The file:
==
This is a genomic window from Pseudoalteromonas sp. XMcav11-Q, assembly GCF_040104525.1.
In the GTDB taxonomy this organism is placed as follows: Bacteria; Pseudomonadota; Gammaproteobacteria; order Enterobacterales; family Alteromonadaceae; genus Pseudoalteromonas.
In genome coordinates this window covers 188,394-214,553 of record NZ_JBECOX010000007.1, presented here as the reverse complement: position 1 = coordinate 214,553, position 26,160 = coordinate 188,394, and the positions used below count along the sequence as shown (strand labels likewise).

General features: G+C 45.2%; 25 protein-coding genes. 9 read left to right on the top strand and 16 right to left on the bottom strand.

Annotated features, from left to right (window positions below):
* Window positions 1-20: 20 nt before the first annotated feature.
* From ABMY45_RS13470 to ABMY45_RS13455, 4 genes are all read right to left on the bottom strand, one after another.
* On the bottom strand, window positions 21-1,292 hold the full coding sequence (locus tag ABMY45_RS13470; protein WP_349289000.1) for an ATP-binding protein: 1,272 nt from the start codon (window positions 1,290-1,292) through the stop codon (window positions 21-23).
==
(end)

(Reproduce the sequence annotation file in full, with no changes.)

This is a genomic window from Pseudoalteromonas sp. XMcav11-Q, assembly GCF_040104525.1.
In the GTDB taxonomy this organism is placed as follows: Bacteria; Pseudomonadota; Gammaproteobacteria; order Enterobacterales; family Alteromonadaceae; genus Pseudoalteromonas.
In genome coordinates this window covers 188,394-214,553 of record NZ_JBECOX010000007.1, presented here as the reverse complement: position 1 = coordinate 214,553, position 26,160 = coordinate 188,394, and the positions used below count along the sequence as shown (strand labels likewise).

General features: G+C 45.2%; 25 protein-coding genes. 9 read left to right on the top strand and 16 right to left on the bottom strand.

Annotated features, from left to right (window positions below):
* Window positions 1-20: 20 nt before the first annotated feature.
* From ABMY45_RS13470 to ABMY45_RS13455, 4 genes are all read right to left on the bottom strand, one after another.
* On the bottom strand, window positions 21-1,292 hold the full coding sequence (locus tag ABMY45_RS13470; protein WP_349289000.1) for an ATP-binding protein: 1,272 nt from the start codon (window positions 1,290-1,292) through the stop codon (window positions 21-23).